We, at Analytics India Magazine, recently did a survey of 50 analytics leaders in India on their Business outlook for the year to come. The results were not surprising at all; almost all of them are confident that the demand of Analytics at their organization will increase in next 12 months; all of them plan to increase their analytics workforce.
An interesting outcome of this survey was that almost 3 out of 5 leaders believe that their customers have little knowledge of analytics and this posed as a top challenge for non-adoption of analytics. This came as a close second from “Unavailability of Analytics Talent” as a top challenge.
I have little doubt in my mind that the end consumers of analytics are a misinformed bunch. More so, I believe that it is we as an industry that is to blame for this. In my mind couple of things have happened:
1. Heavily “jargon-ized” industry
Analytics is one of the most jargon heavy areas recently; “Business intelligence”, “Data Science”, “decision science”, “machine learning”, “Big Data”, “artificial intelligence”. It’s hard for even a seasoned analytics professional to distinguish between these terms, leave aside the end consumer of analytics. I recently published an article on how Big Data is not analytics.
Jargons help in initial selling by playing on naivety of end consumer, especially where heavy consulting is involved rather than actual implementation.
2. Exaggerated misinformation
I regularly come across content over Internet around how big data can eradicate poverty, market bubbles, cancer, diseases; predict earthquakes, future, crime, super bowl etc. Obviously, statistics and intelligent algorithms are being used for decades in various areas and analytics is more of an industrialization of these techniques. Analytics is being utilized in various areas with varying degree of success and the usage will only increase; but most of these content is just an exaggerated misinformation without much of the crux.
3. ROI from analytics cannot be fully established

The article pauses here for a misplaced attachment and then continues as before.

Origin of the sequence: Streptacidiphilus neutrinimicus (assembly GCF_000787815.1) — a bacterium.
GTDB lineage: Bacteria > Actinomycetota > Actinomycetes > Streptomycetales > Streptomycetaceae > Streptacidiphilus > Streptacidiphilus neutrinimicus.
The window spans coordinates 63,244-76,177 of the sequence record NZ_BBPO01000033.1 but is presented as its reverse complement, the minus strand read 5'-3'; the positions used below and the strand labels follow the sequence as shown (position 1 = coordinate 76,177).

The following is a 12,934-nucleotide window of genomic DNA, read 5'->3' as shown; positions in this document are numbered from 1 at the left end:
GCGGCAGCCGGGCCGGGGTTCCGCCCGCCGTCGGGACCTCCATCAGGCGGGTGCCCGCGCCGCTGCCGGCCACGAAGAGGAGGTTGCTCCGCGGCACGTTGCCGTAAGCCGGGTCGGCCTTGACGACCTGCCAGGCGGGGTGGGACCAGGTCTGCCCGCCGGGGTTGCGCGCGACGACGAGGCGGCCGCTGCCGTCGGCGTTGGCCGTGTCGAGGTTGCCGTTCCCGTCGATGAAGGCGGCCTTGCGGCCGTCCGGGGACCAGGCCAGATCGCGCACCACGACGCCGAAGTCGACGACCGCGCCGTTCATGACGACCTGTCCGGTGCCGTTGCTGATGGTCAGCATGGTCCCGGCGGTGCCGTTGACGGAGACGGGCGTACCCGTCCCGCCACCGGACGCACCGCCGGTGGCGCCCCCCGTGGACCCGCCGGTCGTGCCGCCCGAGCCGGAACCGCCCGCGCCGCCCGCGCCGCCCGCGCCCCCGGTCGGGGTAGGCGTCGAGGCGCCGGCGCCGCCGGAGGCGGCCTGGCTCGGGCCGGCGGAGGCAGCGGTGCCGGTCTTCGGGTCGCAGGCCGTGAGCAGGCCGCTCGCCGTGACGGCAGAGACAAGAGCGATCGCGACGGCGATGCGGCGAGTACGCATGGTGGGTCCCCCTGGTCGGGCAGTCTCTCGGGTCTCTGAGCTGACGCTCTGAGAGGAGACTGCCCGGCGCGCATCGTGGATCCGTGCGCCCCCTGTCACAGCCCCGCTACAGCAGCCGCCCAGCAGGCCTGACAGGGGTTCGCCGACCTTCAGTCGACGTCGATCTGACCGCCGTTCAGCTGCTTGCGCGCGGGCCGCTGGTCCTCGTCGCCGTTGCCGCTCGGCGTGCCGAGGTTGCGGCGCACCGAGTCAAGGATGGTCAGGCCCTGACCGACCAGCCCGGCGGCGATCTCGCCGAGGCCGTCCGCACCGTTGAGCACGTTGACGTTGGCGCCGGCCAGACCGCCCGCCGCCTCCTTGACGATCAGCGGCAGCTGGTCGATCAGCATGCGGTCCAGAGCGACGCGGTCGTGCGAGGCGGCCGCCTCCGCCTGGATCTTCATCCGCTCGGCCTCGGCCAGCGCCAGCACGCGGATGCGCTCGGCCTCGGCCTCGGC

Let’s say I pitch a basic regression model to a customer and explain the benefits of doing so. But, maybe there is no model; maybe there is no correlation at all. I’ll come to know that once I start working on the model itself. This is just a simple example of why it’s hard to pin point a confident result from the very beginning. Unlike an IT project, where we can freeze on a specific output (application, database etc), analytics is as much about doing analytics as the final results.
4. Standards & processes not prevalent
IT industry, during its maturing phase, gave rise to various standards and processes in almost all areas – development, testing, collaboration, maintenance etc. SDLC is one such framework that is an industry standard and everyone in the eco-system abide by it. Analytics has yet to evolve any such standards. Even standards around how do we store, deploy, share for re-use analytics models/ algorithms is still to evolve.
5. A fast paced industry
Analytics is an extremely faced paced industry, what is novel now is outdated in 1-2 years. The pace of innovation and buzz creation outruns adoption. An example being social media analytics, I don’t think there is complete adoption of social media analytics among enterprises, but there is not much buzz anymore.
Given all the shortcomings of the industry, I would believe that the best way to adopt analytics is a continuous experimentation. Persistence is the key; early results may at times even be discouraging. A right implementation of analytics is a source of sustained competitive advantage for organizations; I say ‘sustained’ because not many get it right.
I would also re-iterate from an earlier article that as an industry we need to make analytics ‘unpretentious’ for our customers and not blame them for non-adoption.
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Bhasker is a Data Science evangelist and practitioner with proven record of thought leadership and incubating analytics practices for various organizations. With over 16 years of experience in the area of Business Analytics, he is well recognized as an expert within the industry. Earlier, Bhasker worked as Vice President at Goldman Sachs. He is B.Tech from Indian Institute of Technology, Varanasi and MBA from Indian Institute of Management, Lucknow.